II. Epidemiology

  1. Worldwide: Responsible for 59,000 deaths worldwide per year (95% in Asia and Africa)
    1. Children under age 15 years account for 40% of cases
  2. U.S.
    1. Typically 1-3 Rabies (up to 8 in some years) cases in U.S. per year
    2. Most cases of Rabies are from exposure to wild animals in U.S. (90%)
    3. Up to 8000/year in U.S. of documented cases of Rabies in animals
      1. The most common reported domestic Rabies cases are in cats
      2. Although rodents and rabbits can carry Rabies, no human cases have been attributed to these animals

III. Pathophysiology

  1. Lyssavirus Infection
    1. Rhabdoviridae Family (RNA Viruses)
  2. Transmitted by bite of infected mammals
    1. Saliva, brain and other nerve tissue are infectious
    2. Blood, urine, and stool are not infectious
  3. Highest risk animals
    1. Bats
      1. See Bat Bite
      2. Responsible for most U.S. cases of Rabies (87% of cases 1980-2015)
    2. Dogs
      1. See Dog Bite
      2. Worldwide, these are main vector for infection
      3. However, in U.S. Rabies is less common in dogs (70 cases/year in U.S.)
        1. Responsible for 11 of 31 U.S. human Rabies cases 2003-2016
    3. Cats
      1. See Cat Bite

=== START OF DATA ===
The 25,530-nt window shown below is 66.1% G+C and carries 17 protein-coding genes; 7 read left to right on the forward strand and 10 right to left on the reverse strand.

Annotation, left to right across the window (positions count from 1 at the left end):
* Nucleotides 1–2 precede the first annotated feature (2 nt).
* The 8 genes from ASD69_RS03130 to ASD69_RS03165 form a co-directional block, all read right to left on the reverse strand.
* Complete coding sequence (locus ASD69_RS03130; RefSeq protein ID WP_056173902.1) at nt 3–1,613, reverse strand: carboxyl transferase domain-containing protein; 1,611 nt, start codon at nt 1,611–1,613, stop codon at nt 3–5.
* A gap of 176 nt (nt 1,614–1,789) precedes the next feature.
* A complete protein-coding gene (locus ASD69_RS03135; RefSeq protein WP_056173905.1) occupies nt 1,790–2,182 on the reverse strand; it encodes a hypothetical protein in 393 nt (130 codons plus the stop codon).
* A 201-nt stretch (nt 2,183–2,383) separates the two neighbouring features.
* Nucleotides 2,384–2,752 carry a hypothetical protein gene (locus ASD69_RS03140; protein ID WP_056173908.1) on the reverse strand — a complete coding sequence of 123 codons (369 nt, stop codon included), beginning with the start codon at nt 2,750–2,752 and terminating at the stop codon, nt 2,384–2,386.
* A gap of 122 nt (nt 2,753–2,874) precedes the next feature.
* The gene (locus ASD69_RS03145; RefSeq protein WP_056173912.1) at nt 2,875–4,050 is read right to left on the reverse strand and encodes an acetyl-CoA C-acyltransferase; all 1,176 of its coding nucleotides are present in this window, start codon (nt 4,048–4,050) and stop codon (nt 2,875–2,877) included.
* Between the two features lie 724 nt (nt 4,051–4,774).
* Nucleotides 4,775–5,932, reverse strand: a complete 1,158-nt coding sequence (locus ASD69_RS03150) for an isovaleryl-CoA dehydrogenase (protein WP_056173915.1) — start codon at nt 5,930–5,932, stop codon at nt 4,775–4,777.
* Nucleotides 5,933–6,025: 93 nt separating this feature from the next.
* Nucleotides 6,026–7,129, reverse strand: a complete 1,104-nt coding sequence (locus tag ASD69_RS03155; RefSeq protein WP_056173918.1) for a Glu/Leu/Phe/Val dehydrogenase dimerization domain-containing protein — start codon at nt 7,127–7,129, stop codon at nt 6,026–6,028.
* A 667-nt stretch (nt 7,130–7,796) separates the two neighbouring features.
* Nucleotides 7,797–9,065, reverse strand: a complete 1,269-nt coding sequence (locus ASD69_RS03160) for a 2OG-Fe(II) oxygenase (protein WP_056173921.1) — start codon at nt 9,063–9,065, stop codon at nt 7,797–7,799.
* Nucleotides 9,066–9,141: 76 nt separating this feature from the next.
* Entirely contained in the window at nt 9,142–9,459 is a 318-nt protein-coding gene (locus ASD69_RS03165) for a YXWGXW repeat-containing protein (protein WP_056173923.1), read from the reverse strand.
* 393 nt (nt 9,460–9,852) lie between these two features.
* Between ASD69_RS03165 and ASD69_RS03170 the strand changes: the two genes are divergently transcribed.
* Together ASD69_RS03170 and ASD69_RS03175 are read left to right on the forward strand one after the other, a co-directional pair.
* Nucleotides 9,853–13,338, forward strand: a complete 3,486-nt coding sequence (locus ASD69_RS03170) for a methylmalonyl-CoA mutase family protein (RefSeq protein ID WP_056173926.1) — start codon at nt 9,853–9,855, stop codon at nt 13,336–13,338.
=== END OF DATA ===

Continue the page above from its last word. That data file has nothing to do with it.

2. Most common domesticated animal with Rabies in U.S. (257 cases of cats with Rabies in 2012)
    4. Raccoons
    5. Skunks
    6. Foxes
    7. Coyotes
    8. Bobcats
    9. Woodchucks
    10. Ferrets

IV. Symptoms

  1. Incubation Period: Days to months
  2. Early (Prodromal)
    1. Local radiating Paresthesia from bite site
    2. Malaise
    3. Nausea
    4. Pharyngitis
  3. Late (Neurologic)
    1. Restlessness
    2. Significant Agitation
    3. Hallucinations
    4. Bizarre behavior
    5. Seizures
    6. Aerophobia and Hydrophobia are pathognomonic

V. Signs

  1. Early
    1. Wound Inflammation
    2. Hyperesthesia at wound site
  2. Late
    1. Dysarthria
    2. Hoarseness
    3. Aphonia
    4. Dysphagia for fluids
    5. Shallow or irregular breathing
    6. Seizure
    7. Delirium
    8. Opisthotonos stimulated by lights or noises
    9. Hyperactive Deep Tendon Reflexes
    10. Nuchal Rigidity
    11. Abnormal Babinski Reflex (Up-going toes)
  3. Terminal signs
    1. Flaccid Paralysis
    2. Hospitalization <1 week after symptom onset
    3. Coma within one week of encephalopathy signs
    4. Death

VI. Labs

  1. Live Observation of suspected infected mammal
  2. Rabies Virus Antigen Testing
    1. Saliva contains virus
    2. Brain and spinal cord of suspected infected animal

VII. Management

VIII. Prognosis

  1. Uniformly fatal once patient is symptomatic
  2. Early Postexposure Prophylaxis after Animal Bite is critical

IX. Prevention

  1. Rabies Vaccine
    1. For Rabies Postexposure Prophylaxis and preexposure prophylaxis
  2. Rabies Immunoglobulin
    1. Rabies Postexposure Prophylaxis
  3. Avoid bat exposure
    1. Remove bat roosts from home
    2. Bats trapped within a home living space are more likely to be sick (disabled navigation)
  4. Pets should be vaccinated against Rabies
    1. In U.S., of pets causing a bite evaluated in ER, only 45% of dogs and 8% of cats were vaccinated against Rabies
  5. Test for Rabies in pets who succumb to illness quickly

X. References

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